Of course we love our mom & pops, and our favorite burger joints around the country are pretty much all independently owned, but there are certain times in life—overnight layovers, hungover Sunday mornings, all-day shopping trips at the outlets—that the only options around are the chains. Chain Reaction is here to help you decide when to go for the burger, and when you're better off sticking with the chicken fingers.
4353 La Jolla Village Dr, San Diego CA 92122, inside the Westfield UTC Mall (map)
7 locations in California, others opening soon in Berkeley, Seattle, etc. Full list at eurekaburger.com
The Schtick: Cheffy burgers served alongside an impressive list of American craft brews and whiskeys
The Burger: A tasty-enough beef patty that's improved by unusual toppings in combinations that really work
Want Fries With That? The standard fries are tasty, but so are the onion rings, sweet potato fries, and slaw. Decisions, decisions
Setting: A comfortable dining area classed up with reclaimed wood, served with a side of live music
Price: Original burger, $9.50; fig marmalade burger, $11.25; caprese burger, $10.50 (+$1.25 for slaw or onion rings); truffle fries, $7.75
Several national (and international) chains have moved into swanky new digs inside the Westfield UTC mall, from Toronto-based fro-yo company Yogen Früz to Seasons 52, a health-conscious chain restaurant where everything on the menus is 475 calories or less. They've got a burger, but if a beef and bun craving hits during your shopping trip, the better bet is Eureka!, a California chain with seven locations, all serving up a "chef-driven menu" that's heavy on the burgers, craft brews, and American whiskey.
The standard burger (pictured above) is totally fine if you want something simple, but Eureka! is the type of place where edging outside of your comfort zone is rewarded. The 11 different burger options, all which can be made with a beef, turkey, or veggie patty, are souped up with inventive toppings including bacon-infused jalapeño jam, fried pancetta, and Buffalo mozzarella.
I've seen fig jam creeping on to several menus around town, and while you may not think it would work smeared on a burger bun, it most certainly does. In the case of the fig marmalade burger ($11.25), the sweet flavor of the figs is rounded out by salty and savory additions like strips of bacon, peppery arugula, and a dollop of spicy porter mustard. There's also minced tomato for acid and some melted goat cheese for tang. It's a burger with a lot going on, but the elements are all in synch.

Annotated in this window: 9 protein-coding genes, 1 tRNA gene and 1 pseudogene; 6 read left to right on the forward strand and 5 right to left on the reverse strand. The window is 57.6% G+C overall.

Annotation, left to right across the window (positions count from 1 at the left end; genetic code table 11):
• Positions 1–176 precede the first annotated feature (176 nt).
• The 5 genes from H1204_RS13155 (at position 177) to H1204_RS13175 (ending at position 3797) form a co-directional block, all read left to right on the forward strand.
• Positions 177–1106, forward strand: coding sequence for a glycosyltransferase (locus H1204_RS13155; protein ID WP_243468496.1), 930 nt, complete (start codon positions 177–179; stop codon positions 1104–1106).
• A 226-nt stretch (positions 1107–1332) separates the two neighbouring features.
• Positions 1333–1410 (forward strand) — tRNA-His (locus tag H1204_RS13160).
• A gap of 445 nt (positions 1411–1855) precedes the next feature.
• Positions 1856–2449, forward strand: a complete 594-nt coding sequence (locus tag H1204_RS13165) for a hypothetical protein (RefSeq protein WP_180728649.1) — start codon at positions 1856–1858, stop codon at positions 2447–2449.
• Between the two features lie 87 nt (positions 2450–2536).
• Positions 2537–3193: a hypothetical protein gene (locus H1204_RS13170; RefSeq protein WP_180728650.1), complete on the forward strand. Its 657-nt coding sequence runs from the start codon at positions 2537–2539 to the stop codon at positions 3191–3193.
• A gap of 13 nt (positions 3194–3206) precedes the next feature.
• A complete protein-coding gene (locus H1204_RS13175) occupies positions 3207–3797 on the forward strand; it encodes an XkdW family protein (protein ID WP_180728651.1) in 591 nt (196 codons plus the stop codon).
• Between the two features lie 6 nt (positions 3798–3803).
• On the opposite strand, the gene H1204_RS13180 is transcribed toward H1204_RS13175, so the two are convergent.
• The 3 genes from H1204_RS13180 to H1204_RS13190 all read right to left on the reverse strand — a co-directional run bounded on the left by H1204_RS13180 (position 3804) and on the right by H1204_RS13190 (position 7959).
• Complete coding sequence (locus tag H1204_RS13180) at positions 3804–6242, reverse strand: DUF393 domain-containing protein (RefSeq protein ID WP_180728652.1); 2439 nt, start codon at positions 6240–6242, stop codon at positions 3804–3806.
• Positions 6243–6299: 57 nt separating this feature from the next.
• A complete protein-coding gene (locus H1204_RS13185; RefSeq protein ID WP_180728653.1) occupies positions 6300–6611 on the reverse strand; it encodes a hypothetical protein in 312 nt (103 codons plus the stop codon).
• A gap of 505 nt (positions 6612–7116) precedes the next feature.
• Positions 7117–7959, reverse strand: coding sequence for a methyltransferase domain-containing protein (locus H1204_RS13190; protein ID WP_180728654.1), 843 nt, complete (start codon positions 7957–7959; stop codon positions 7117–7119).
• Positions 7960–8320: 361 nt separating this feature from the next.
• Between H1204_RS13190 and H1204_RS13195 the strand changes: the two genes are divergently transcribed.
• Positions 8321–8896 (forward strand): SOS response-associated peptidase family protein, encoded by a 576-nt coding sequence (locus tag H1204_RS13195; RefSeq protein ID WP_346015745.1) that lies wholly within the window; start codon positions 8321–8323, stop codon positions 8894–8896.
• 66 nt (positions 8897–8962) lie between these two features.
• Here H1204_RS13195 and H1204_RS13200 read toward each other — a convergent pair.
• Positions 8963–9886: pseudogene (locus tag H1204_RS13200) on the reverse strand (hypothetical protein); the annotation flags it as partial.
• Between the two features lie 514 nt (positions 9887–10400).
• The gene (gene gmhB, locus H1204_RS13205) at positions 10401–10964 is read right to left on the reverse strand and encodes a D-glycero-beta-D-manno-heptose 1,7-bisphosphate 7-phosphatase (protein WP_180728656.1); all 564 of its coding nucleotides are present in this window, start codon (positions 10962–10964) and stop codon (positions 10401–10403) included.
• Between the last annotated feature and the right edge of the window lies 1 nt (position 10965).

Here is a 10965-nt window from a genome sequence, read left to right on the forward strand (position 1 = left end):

The same can be said for the caprese burger ($10.50), which fuses the elements of the classic Italian salad with a burger. Under the seasoned, grilled beef patty, there are a few thin slices of tomato and fresh basil, and some semi-melted Buffalo mozz on top that's drizzled with a bright and tangy balsamic vinaigrette. The time-tested trio of tomato, mozzarella, and basil works just as well with the addition of beef and a bun—no big shock since two of the three components (tomato and cheese) are established burger toppings.
The bakery-style bun was tops, too. Squishy, golden brown, and lightly toasted, it smushed down when held, providing a great bread-to-meat ratio.
Taken as a whole, the burgers are delicious, but I wouldn't advocate for a naked patty. The patty was in the ballpark of my requested temperature (medium-rare) but not quite there. That extra time on the grill robbed the beef of some much-needed moisture, resulting in a fairly bland patty that wouldn't stand up as well, were it not for all of those froofy toppings.
For sides, you've got options. Lots of options. There are the steering wheel-sized onion rings, heavily battered with cornmeal; sweet potato spuds flecked with cinnamon and sugar; oil and vinegar dressed coleslaw; and the baseline spuds—all of which are worthy.
If you're going with a group and don't have a strong aversion to truffle oil, the share-size truffle fries ($7.75) topped with green onions and havarti, are quite good. The truffle flavor is subdued enough to not offend those on the fence about this much-maligned ingredient, and anyway, the main attraction is the cheese.
In too many cases, cheffy burgers are needlessly complicated riffs on an item that needed no such "upgrades," but when they really work, they're a beauty to behold. If you're open to something outside the box, this is the chain to do it. For a classic burger, I'd go elsewhere.
About the author: Erin Jackson is a food writer and photographer who is obsessed with discovering the best eats in San Diego. You can find all of her discoveries on her food blog EJeats.com. On Twitter, she's @ErinJax